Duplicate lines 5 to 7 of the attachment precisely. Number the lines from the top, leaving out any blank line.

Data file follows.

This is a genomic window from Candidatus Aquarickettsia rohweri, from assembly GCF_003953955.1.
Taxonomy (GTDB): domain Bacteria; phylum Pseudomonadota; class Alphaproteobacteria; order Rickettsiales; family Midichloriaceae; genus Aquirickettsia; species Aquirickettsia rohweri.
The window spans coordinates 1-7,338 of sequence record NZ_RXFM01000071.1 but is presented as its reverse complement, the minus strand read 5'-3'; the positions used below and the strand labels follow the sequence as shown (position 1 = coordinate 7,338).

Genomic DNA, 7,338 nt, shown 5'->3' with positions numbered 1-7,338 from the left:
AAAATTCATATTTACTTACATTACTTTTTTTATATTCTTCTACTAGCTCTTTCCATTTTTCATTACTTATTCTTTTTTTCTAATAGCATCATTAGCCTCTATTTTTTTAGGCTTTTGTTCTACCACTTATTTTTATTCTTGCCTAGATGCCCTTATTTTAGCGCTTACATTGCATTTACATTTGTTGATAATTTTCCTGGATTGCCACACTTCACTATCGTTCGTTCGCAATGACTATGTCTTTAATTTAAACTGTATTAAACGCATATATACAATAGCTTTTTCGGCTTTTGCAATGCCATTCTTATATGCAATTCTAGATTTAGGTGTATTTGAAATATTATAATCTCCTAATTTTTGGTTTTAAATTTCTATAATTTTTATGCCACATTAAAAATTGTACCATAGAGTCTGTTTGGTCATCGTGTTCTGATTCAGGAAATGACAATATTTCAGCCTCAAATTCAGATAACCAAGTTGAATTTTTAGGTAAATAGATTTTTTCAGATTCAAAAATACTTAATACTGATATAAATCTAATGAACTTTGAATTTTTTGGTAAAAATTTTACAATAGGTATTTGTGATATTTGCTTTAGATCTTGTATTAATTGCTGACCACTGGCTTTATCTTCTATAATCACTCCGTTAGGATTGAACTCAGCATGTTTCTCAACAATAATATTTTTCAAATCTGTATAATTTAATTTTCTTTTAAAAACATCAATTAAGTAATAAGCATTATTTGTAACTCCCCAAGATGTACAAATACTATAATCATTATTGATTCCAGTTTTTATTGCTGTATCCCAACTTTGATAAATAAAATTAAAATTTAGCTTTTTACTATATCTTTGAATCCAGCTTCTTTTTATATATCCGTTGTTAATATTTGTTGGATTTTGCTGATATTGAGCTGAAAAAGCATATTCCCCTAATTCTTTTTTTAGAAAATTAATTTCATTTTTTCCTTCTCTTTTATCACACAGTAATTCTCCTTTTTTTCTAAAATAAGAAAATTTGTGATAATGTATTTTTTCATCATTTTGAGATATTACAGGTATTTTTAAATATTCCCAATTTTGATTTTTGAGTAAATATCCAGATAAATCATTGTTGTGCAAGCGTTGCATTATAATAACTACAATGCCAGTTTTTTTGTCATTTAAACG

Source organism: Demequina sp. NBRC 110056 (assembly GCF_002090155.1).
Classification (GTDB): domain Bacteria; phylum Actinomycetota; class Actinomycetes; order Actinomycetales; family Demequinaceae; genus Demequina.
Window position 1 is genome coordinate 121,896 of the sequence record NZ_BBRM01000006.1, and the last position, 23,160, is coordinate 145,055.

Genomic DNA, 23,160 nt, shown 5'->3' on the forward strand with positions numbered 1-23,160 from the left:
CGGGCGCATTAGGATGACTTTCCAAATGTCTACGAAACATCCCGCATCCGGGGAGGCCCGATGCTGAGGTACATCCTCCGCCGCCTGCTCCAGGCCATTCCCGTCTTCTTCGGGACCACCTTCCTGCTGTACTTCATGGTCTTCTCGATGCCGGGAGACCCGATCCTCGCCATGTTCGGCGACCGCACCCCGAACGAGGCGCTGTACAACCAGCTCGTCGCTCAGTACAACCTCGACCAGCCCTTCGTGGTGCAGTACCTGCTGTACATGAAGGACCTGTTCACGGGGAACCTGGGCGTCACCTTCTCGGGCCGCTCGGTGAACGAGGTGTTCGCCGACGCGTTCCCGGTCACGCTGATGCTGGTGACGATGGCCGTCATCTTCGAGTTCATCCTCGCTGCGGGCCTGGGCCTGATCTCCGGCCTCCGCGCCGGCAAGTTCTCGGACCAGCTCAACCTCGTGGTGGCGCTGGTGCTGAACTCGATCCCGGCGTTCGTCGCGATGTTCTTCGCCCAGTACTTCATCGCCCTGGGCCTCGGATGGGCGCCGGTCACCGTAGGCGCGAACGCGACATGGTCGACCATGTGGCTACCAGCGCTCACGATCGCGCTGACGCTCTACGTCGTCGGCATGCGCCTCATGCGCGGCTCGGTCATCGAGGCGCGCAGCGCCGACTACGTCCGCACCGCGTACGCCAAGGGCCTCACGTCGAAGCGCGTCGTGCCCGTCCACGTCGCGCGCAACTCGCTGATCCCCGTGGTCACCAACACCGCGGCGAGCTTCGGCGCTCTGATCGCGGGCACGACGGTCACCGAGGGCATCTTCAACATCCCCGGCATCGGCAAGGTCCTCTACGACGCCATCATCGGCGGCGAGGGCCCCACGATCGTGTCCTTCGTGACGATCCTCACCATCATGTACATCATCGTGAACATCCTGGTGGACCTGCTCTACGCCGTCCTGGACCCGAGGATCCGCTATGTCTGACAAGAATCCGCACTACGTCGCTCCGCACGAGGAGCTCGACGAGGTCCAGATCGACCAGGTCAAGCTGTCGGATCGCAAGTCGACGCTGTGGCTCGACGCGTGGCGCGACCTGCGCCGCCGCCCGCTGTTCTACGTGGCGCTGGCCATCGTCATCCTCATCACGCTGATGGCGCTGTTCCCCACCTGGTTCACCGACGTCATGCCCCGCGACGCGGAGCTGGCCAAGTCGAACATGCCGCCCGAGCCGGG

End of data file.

AAAATTCATATTTACTTACATTACTTTTTTTATATTCTTCTACTAGCTCTTTCCATTTTTCATTACTTATTCTTTTTTTCTAATAGCATCATTAGCCTCTATTTTTTTAGGCTTTTGTTCTACCACTTATTTTTATTCTTGCCTAGATGCCCTTATTTTAGCGCTTACATTGCATTTACATTTGTTGATAATTTTCCTGGATTGCCACACTTCACTATCGTTCGTTCGCAATGACTATGTCTTTAATTTAAACTGTATTAAACGCATATATACAATAGCTTTTTCGGCTTTTGCAATGCCATTCTTATATGCAATTCTAGATTTAGGTGTATTTGAAATATTATAATCTCCTAATTTTTGGTTTTAAATTTCTATAATTTTTATGCCACATTAAAAATTGTACCATAGAGTCTGTTTGGTCATCGTGTTCTGATTCAGGAAATGACAATATTTCAGCCTCAAATTCAGATAACCAAGTTGAATTTTTAGGTAAATAGATTTTTTCAGATTCAAAAATACTTAATACTGATATAAATCTAATGAACTTTGAATTTTTTGGTAAAAATTTTACAATAGGTATTTGTGATATTTGCTTTAGATCTTGTATTAATTGCTGACCACTGGCTTTATCTTCTATAATCACTCCGTTAGGATTGAACTCAGCATGTTTCTCAACAATAATATTTTTCAAATCTGTATAATTTAATTTTCTTTTAAAAACATCAATTAAGTAATAAGCATTATTTGTAACTCCCCAAGATGTACAAATACTATAATCATTATTGATTCCAGTTTTTATTGCTGTATCCCAACTTTGATAAATAAAATTAAAATTTAGCTTTTTACTATATCTTTGAATCCAGCTTCTTTTTATATATCCGTTGTTAATATTTGTTGGATTTTGCTGATATTGAGCTGAAAAAGCATATTCCCCTAATTCTTTTTTTAGAAAATTAATTTCATTTTTTCCTTCTCTTTTATCACACAGTAATTCTCCTTTTTTTCTAAAATAAGAAAATTTGTGATAATGTATTTTTTCATCATTTTGAGATATTACAGGTATTTTTAAATATTCCCAATTTTGATTTTTGAGTAAATATCCAGATAAATCATTGTTGTGCAAGCGTTGCATTATAATAACTACAATGCCAGTTTTTTTGTCATTTAAACG

Source organism: Demequina sp. NBRC 110056 (assembly GCF_002090155.1).
Classification (GTDB): domain Bacteria; phylum Actinomycetota; class Actinomycetes; order Actinomycetales; family Demequinaceae; genus Demequina.